Sunday, April 25, 1999

Blessid's latest showcases different sounds


The Cincinnati Enquirer

        “The Last Day” is the first song, opening the disc with a drum roll and a barrage of electric guitars. Can this be Blessid Union of Souls?

        Then an acoustic guitar strums in, Eliot Sloan's familiar voice takes over and we're firmly back in Blessid Union's tuneful, passionate world.

        But you can't go Home again, and Blessid Union doesn't want to. The trademark soulful vocals and sweet harmonies are intact, but their third album finds Cincinnati's best-selling pop-rockers venturing far from the “rural soul” of their 1995 debut.

        Mr. Sloan's elastic R&B-styled vocals remain the focal point of the group, but under the direction of the production team of Emosia and C.P. Roth, the band has toughened its sound with a dose of modern guitar rock. The result is Blessid Union's tightest, most focused album yet.

        There's blaring, bluesy harmonica on “Hey Leonardo” and “That's the Girl I've Been Telling You About.” Delta-styled slide guitar licks open “Stone Glass Window.”

        They take some lyrical chances as well. In Blessid Union songs, Mr. Sloan's usual role is the warm, caring boyfriend. “That's the Girl I've Been Telling You About” finds him singing with an audible leer, “I've been dying for a chance just to treat her like the ripe, little peach she is.”

        But the heart of Blessid Union remains the contrast between Mr. Sloan's vocals and the band's pop-rock sound. The result is far more emotional than rock radio's usual cynical, callow fare. Even “Hey Leonardo,” with its string of pop culture references, is, in the end, a love song from a guy exulting that his girlfriend cares more for him than she does for his stuff.

        “Standing on the Edge of the Earth” is a classic, Blessid ballad. The introduction features Mr. Sloan in as fine a bit of singing as he's put on record, as, over a bed of strings, he effortlessly slides into soulful falsetto.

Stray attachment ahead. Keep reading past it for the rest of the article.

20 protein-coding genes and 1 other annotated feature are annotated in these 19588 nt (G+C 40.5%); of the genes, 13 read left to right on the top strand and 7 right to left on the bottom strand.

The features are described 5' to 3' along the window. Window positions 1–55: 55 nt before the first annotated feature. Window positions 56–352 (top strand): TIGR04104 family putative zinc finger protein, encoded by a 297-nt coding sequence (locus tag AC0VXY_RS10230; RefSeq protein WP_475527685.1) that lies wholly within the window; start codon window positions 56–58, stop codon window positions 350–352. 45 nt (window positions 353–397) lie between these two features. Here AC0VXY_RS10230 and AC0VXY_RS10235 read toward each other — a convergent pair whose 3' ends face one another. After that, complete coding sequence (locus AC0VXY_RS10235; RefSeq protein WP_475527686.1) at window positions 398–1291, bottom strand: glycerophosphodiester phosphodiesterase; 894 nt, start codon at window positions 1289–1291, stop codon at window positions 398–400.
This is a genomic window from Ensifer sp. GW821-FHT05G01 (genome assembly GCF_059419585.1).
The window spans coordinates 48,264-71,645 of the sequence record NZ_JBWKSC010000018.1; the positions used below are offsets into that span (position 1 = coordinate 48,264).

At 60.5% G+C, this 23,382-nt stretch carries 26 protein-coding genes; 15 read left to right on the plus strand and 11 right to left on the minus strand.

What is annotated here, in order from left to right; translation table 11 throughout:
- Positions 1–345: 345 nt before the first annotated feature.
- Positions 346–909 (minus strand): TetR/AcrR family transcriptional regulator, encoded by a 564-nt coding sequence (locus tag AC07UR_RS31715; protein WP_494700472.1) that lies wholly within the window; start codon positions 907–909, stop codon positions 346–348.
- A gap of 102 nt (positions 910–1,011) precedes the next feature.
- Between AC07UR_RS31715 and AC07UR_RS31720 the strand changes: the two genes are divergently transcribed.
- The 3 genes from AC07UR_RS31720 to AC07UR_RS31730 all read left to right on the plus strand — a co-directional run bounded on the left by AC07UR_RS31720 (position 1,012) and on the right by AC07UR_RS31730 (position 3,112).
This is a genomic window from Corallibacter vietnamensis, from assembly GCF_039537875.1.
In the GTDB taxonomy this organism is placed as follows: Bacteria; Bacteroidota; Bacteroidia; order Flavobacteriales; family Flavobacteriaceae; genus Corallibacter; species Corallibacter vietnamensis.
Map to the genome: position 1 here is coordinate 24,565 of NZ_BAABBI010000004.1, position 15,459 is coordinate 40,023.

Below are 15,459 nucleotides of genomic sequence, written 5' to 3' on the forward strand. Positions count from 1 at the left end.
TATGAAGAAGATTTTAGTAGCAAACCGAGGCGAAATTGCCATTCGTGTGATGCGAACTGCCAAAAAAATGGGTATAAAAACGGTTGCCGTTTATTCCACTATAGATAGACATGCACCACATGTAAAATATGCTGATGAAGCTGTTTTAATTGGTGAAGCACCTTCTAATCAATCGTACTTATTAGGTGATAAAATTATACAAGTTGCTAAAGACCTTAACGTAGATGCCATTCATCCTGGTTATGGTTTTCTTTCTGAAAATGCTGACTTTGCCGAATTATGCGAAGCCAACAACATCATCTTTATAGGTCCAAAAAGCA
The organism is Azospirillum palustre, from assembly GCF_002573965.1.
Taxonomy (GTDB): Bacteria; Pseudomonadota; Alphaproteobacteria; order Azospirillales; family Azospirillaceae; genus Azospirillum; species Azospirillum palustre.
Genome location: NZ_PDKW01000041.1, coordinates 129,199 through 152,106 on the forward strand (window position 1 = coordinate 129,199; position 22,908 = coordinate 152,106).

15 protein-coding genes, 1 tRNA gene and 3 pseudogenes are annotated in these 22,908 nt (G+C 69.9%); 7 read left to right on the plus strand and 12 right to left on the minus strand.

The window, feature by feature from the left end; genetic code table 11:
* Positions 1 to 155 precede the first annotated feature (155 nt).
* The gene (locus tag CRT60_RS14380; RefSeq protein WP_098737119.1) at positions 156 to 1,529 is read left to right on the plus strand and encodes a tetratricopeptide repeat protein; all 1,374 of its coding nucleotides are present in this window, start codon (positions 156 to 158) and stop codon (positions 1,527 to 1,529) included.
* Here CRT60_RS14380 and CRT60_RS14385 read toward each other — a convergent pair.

“Stone Glass Window” blends rapid-fire rapped lyrics with a swaggering rock rhythm and high-intensity slide guitar; “South Hampton Avenue” is a folkish story of an isolated, dysfunctional family sung over a “Walk On the Wild Side” bass.

        “The Rest of My Life,” a piano-driven, string-laden ballad, sounds like vintage Blessid Union. “When I said, "I love you,' that's what I meant,” Mr. Sloan sings. That's followed by the title song, which continues the gentle mood as the singer mourns a love gone wrong with simple, acoustic guitar accompaniment.

        “Real Good Friends,” the last song listed, starts out much the same as those previous two before kicking into spunky pop-rock.

        The hidden track is “Revolution.” A bit less grungy than the Beatles' original, it's considerably harder-rocking than Blessid Union's fans are used to hearing from the group. It's a good-timey way to close a disc that, if not a complete change in direction for the band, at least marks a welcome shift in gears. Walking Off the Buzz keeps the best parts of Blessid Union's style, while energizing it with a fresher instrumental approach.

        Now, if their new record company can manage to stay in business long enough to promote it.

        Larry Nager is the Enquirer's popular-music writer. E-mail him at


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